Project FD RX7 Restomod: Part 12 – Rotor Lightening, WPC and CTP Cryo Treatment

Project FD RX-7 Restomod - Part 12: Rotor Lightening, WPC Treatment, CTP CryogenicsTo kick off our engine build, we CNC-lightened the rotors of our 13B REW before shipping them off to be cryogenically frozen by CTP Cryogenics to improve strength and durability then finished off with WPC treatment to reduce friction, wear, and heat.

Since we plan on revving this engine to over 9,000rpm, lightening the heavy iron rotors of the 13B and reducing the reciprocating mass becomes exponentially more important as the rpms increase.  However, it’s important to have the right balance between reduced weight and strength/durability since this is going to be a high-power and high-rpm engine build.  Lightening the rotors will also make the engine rev quicker and be more responsive to heel-toe downshifts.

Stock 13B FD RX-7 RotorWe started with a great foundation of a brand new 2,000-mile crate engine from Mazda.  This engine was never overheated, warped, abused, detonated, or have any of the possible problems that could pop up when building an old engine.

Stock 13B FD RX-7 RotorThe rotors were cleaned up and ready to be lightened.

Stock 13B REW FD RX-7 Balancing holeFrom the factory, Mazda balances all 3 sides of each rotor by milling out these holes to different depths as needed.  While this is theoretically ideal, almost no rotary engine builder does this.  Decades of success from lightening rotors without trying to balance all 3 sides of the rotor has been proof that the benefits of lighter reciprocating mass outweigh the slight balance difference.  Additionally, there are arguments that the weight of the oil sloshing around inside the rotor itself is greater than the weight difference of each side of the rotor, making it unnecessary to try to replicate Mazda’s balancing.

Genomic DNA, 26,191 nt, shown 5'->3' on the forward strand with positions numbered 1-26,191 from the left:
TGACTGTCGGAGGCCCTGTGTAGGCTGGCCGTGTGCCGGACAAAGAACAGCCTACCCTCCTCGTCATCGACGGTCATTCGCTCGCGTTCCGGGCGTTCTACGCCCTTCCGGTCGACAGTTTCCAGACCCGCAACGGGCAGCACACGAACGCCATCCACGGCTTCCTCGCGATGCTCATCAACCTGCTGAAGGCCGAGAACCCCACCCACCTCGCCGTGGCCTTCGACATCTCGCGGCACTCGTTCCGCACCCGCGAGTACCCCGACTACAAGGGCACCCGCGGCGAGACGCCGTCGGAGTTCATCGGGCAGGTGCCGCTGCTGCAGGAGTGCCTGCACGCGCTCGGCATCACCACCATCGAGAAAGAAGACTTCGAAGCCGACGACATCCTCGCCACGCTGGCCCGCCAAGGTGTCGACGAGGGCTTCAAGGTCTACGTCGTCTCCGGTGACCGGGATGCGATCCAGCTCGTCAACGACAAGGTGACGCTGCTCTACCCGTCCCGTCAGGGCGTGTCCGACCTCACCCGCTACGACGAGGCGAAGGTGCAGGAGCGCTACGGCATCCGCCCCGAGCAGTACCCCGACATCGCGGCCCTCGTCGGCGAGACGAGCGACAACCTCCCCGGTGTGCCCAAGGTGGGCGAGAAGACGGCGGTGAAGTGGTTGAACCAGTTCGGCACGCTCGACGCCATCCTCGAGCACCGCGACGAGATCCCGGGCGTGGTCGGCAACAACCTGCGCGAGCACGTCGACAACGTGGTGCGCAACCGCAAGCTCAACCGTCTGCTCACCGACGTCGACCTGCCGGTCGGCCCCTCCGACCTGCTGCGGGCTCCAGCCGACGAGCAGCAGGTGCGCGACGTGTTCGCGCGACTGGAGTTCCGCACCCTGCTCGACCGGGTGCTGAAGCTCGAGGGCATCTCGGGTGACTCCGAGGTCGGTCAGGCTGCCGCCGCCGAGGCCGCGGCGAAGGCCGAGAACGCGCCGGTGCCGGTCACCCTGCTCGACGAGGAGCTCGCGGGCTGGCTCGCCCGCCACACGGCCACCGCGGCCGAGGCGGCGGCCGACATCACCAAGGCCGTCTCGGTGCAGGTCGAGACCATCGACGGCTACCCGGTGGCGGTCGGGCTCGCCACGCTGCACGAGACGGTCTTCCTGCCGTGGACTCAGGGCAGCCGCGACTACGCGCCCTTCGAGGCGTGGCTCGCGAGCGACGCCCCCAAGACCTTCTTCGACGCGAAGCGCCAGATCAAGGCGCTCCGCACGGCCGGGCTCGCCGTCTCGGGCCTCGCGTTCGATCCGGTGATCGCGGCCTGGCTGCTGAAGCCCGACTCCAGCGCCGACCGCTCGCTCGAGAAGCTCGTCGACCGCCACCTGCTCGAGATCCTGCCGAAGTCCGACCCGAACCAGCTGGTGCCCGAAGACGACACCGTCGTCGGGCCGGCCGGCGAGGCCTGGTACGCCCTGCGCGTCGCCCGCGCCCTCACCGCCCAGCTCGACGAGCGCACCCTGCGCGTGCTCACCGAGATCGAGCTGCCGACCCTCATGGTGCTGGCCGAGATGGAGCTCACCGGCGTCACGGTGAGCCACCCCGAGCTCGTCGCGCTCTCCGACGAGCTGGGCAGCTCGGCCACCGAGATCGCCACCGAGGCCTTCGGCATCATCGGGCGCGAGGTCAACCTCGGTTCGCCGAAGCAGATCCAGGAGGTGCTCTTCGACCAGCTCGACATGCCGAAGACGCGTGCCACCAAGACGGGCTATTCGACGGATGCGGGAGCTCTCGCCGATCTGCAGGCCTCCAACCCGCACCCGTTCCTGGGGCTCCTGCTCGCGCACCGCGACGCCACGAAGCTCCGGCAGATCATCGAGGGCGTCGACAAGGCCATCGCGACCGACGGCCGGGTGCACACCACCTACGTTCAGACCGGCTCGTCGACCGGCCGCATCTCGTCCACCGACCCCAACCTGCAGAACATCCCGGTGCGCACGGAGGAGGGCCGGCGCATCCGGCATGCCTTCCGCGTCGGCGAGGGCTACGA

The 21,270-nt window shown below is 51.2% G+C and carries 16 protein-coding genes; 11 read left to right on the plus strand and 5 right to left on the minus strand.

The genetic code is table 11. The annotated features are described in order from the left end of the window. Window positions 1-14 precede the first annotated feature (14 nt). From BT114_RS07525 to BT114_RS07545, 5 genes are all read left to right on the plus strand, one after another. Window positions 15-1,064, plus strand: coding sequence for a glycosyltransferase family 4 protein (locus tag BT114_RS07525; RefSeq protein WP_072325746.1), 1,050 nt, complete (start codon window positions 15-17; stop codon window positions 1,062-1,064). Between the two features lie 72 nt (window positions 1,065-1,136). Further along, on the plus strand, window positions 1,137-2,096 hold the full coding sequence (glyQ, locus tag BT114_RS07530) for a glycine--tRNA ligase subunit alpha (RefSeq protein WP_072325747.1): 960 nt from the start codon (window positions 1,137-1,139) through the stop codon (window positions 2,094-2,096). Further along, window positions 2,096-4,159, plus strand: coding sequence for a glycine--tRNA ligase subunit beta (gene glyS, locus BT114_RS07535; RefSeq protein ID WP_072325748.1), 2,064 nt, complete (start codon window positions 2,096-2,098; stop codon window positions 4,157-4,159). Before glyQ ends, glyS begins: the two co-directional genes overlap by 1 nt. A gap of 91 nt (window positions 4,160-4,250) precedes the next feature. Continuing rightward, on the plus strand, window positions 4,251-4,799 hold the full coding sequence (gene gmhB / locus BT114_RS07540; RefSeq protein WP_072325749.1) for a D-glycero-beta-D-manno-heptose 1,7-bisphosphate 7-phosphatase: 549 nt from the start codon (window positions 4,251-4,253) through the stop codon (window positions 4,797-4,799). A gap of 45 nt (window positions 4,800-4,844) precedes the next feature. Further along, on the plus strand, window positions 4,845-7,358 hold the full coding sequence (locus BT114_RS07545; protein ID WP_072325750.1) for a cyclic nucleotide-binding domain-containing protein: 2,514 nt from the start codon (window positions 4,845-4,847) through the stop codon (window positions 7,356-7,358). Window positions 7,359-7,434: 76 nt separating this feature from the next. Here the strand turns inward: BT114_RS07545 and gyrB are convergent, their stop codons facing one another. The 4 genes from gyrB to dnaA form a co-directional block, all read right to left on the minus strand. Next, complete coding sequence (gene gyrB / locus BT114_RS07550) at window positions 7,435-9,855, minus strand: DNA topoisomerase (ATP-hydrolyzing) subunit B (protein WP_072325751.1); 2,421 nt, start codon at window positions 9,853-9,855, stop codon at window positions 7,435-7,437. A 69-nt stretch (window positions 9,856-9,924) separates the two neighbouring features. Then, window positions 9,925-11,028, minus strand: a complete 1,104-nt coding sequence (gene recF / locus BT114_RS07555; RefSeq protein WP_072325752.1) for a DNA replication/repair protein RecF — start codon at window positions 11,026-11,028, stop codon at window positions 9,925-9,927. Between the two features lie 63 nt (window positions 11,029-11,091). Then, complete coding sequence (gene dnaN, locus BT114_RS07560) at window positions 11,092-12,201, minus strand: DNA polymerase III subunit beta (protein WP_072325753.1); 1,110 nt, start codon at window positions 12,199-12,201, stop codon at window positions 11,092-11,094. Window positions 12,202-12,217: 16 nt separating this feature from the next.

13B FD Rotor DMU 50 CNC LighteningOur rotors were lightened using a 5-axis DMU 50 from the Japanese company DMG Mori.


        1. The video with Rob was around Part 9, then a standalone ECU was put in the car with a datalogger to get some baseline data on a relatively stock engine. Unfortunately the heater hose that was used as a fuel line by the shop who installed this engine was loose and caught the engine on fire. So between Part 11 and Part 12 is over a year of work upgrading the suspension and drivetrain that will be rolled out here shortly.

  1. Billy, this series is amazing! I keep looking at importing a later JDM model RX7 and part of that research is reading this FD series over and over again. I am scared at the bill for buying and building a rotary, but this series will show everyone how to do it right!

    1. Thanks for the feedback! Just do some safety and reliability-related modifications and enjoy the car! We will be doing articles on those items like the fuel and cooling systems which are crucial for rotaries – also to prevent fires like what happened to my car.

    1. That would make no difference in anything. except for possibly reducing heat transfer out of the rotor which is not good.

    2. I believe Racing Beat went a step further and removed material and weight from inside the rotor. FWIW, Mazdatrix does not do this and removes weight from the outer side face of the rotor like most shops do. I’m sure removing material from inside the rotor has its merits/advantages; possibly driven by rulebooks in racing.

  2. Following from Japan.
    Its great to see a serious build where the focus is on building a highly efficient rx7. I wish we had WPC in NZ… im taking my rotary parts to Japan to get them done.

    Thank you Mike and Billy.

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